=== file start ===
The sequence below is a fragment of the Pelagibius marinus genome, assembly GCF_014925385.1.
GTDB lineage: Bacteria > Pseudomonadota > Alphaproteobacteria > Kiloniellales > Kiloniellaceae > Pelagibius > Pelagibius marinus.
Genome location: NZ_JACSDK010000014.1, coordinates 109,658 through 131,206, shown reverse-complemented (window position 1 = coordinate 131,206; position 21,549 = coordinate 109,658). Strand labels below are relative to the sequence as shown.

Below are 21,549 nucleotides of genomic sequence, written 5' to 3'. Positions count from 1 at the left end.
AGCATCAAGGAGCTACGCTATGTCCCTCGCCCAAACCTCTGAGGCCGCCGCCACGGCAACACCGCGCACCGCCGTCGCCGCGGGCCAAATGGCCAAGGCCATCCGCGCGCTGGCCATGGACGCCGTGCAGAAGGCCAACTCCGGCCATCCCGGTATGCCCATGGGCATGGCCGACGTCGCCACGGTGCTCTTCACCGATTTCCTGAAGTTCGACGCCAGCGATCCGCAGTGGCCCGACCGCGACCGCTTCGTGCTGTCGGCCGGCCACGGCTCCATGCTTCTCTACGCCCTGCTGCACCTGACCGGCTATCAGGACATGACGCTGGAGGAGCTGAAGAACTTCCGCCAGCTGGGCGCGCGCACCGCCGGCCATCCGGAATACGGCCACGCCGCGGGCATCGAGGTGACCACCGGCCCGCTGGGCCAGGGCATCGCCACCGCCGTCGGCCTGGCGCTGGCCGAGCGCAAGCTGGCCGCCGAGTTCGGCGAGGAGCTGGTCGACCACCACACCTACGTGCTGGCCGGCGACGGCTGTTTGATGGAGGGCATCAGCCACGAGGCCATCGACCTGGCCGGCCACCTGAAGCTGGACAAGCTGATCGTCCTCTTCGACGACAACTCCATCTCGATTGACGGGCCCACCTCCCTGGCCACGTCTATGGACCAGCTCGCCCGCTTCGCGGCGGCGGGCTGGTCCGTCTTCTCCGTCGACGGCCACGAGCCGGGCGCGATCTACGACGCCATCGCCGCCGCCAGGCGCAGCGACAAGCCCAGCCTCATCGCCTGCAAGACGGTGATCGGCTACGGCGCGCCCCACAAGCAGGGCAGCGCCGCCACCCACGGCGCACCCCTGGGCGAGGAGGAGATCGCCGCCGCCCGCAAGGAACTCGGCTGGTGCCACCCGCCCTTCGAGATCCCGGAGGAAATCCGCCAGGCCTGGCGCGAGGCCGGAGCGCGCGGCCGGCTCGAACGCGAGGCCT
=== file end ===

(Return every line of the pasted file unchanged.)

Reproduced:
The sequence below is a fragment of the Pelagibius marinus genome, assembly GCF_014925385.1.
GTDB lineage: Bacteria > Pseudomonadota > Alphaproteobacteria > Kiloniellales > Kiloniellaceae > Pelagibius > Pelagibius marinus.
Genome location: NZ_JACSDK010000014.1, coordinates 109,658 through 131,206, shown reverse-complemented (window position 1 = coordinate 131,206; position 21,549 = coordinate 109,658). Strand labels below are relative to the sequence as shown.

Below are 21,549 nucleotides of genomic sequence, written 5' to 3'. Positions count from 1 at the left end.
AGCATCAAGGAGCTACGCTATGTCCCTCGCCCAAACCTCTGAGGCCGCCGCCACGGCAACACCGCGCACCGCCGTCGCCGCGGGCCAAATGGCCAAGGCCATCCGCGCGCTGGCCATGGACGCCGTGCAGAAGGCCAACTCCGGCCATCCCGGTATGCCCATGGGCATGGCCGACGTCGCCACGGTGCTCTTCACCGATTTCCTGAAGTTCGACGCCAGCGATCCGCAGTGGCCCGACCGCGACCGCTTCGTGCTGTCGGCCGGCCACGGCTCCATGCTTCTCTACGCCCTGCTGCACCTGACCGGCTATCAGGACATGACGCTGGAGGAGCTGAAGAACTTCCGCCAGCTGGGCGCGCGCACCGCCGGCCATCCGGAATACGGCCACGCCGCGGGCATCGAGGTGACCACCGGCCCGCTGGGCCAGGGCATCGCCACCGCCGTCGGCCTGGCGCTGGCCGAGCGCAAGCTGGCCGCCGAGTTCGGCGAGGAGCTGGTCGACCACCACACCTACGTGCTGGCCGGCGACGGCTGTTTGATGGAGGGCATCAGCCACGAGGCCATCGACCTGGCCGGCCACCTGAAGCTGGACAAGCTGATCGTCCTCTTCGACGACAACTCCATCTCGATTGACGGGCCCACCTCCCTGGCCACGTCTATGGACCAGCTCGCCCGCTTCGCGGCGGCGGGCTGGTCCGTCTTCTCCGTCGACGGCCACGAGCCGGGCGCGATCTACGACGCCATCGCCGCCGCCAGGCGCAGCGACAAGCCCAGCCTCATCGCCTGCAAGACGGTGATCGGCTACGGCGCGCCCCACAAGCAGGGCAGCGCCGCCACCCACGGCGCACCCCTGGGCGAGGAGGAGATCGCCGCCGCCCGCAAGGAACTCGGCTGGTGCCACCCGCCCTTCGAGATCCCGGAGGAAATCCGCCAGGCCTGGCGCGAGGCCGGAGCGCGCGGCCGGCTCGAACGCGAGGCCT